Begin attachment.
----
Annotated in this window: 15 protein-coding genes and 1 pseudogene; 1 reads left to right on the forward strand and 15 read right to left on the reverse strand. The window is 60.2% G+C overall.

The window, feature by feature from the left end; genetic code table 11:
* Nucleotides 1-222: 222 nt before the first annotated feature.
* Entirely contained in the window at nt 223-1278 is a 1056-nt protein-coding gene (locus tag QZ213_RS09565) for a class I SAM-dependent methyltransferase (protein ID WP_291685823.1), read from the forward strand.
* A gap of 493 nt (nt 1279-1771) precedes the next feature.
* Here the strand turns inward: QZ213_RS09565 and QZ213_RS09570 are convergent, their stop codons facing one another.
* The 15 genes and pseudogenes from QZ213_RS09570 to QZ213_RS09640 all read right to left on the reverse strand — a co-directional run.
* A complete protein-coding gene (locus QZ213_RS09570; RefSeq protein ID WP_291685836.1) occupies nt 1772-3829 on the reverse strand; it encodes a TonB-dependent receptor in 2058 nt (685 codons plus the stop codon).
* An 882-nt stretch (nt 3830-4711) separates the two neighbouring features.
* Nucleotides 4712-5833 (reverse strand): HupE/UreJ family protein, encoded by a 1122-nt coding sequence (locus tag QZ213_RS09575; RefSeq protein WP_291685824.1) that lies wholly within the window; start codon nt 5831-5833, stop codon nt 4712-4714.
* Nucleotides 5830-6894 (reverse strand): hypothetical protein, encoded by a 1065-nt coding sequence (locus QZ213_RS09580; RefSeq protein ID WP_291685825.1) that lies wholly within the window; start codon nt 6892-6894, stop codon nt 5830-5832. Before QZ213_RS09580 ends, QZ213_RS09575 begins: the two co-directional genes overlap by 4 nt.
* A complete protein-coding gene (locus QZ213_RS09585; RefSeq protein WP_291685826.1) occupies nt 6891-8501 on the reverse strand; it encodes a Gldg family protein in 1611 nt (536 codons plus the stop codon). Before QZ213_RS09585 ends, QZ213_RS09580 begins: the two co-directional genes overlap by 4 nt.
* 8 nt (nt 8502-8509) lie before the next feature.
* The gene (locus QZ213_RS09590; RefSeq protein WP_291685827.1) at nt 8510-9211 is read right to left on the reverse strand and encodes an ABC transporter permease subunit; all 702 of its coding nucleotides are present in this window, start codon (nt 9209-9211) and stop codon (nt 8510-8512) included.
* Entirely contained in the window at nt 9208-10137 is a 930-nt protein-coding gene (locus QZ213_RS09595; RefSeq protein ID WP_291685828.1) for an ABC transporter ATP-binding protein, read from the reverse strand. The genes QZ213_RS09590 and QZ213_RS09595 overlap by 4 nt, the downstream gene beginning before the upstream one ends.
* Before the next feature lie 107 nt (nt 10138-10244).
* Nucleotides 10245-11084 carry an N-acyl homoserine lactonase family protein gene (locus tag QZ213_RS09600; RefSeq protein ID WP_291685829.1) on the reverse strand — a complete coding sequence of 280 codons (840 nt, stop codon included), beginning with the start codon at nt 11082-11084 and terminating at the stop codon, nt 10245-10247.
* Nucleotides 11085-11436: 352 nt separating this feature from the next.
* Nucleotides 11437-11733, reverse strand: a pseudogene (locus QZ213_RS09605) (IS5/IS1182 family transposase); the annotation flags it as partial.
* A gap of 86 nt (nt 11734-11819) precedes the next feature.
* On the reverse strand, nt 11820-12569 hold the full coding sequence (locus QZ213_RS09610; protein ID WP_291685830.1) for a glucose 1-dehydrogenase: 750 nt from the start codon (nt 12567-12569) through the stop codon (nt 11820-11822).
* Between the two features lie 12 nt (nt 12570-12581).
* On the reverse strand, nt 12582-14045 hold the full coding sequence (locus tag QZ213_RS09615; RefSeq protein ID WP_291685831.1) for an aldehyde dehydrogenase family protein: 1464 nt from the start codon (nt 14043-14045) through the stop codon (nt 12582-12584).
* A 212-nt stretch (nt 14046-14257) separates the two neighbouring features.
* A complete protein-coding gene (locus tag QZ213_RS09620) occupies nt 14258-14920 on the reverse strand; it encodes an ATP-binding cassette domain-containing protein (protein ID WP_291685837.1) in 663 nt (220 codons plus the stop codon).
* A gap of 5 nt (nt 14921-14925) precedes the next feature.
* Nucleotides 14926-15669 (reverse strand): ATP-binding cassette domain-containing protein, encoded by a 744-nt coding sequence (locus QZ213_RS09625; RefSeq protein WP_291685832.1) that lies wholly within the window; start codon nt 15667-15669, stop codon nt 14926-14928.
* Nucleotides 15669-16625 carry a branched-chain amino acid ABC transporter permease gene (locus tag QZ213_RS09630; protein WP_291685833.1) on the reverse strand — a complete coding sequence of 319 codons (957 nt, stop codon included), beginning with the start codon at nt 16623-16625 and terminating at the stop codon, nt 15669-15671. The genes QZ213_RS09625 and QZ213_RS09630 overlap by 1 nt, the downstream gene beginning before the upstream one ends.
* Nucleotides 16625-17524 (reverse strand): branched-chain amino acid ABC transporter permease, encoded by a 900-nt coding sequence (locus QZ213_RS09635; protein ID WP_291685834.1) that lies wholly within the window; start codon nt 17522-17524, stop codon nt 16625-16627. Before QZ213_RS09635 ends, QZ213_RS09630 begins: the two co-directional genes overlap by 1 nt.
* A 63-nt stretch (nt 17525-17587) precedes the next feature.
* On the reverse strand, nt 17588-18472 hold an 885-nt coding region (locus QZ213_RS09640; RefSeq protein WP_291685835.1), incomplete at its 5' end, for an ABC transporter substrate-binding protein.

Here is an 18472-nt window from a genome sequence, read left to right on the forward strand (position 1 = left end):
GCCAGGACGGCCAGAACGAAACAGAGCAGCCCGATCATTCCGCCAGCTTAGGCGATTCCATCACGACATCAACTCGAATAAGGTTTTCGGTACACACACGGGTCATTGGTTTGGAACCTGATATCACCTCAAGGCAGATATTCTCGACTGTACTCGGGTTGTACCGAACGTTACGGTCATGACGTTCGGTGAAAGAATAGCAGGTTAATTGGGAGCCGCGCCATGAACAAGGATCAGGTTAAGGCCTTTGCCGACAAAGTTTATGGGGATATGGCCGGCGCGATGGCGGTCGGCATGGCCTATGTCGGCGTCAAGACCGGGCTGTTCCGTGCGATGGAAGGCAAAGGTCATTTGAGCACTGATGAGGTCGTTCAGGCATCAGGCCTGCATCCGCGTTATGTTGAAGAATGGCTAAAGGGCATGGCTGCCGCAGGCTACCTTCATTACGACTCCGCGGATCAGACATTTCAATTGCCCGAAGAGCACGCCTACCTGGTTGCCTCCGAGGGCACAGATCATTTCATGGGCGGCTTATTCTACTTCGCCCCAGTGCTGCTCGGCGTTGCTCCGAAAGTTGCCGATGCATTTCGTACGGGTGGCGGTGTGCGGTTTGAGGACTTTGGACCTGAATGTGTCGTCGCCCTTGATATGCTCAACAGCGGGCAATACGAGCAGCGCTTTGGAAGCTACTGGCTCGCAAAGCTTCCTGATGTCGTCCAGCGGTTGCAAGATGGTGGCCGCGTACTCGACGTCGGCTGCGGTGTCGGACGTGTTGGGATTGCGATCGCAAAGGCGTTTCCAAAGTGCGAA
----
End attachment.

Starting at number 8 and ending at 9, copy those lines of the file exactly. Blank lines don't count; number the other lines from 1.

* A complete protein-coding gene (locus QZ213_RS09570; RefSeq protein ID WP_291685836.1) occupies nt 1772-3829 on the reverse strand; it encodes a TonB-dependent receptor in 2058 nt (685 codons plus the stop codon).
* An 882-nt stretch (nt 3830-4711) separates the two neighbouring features.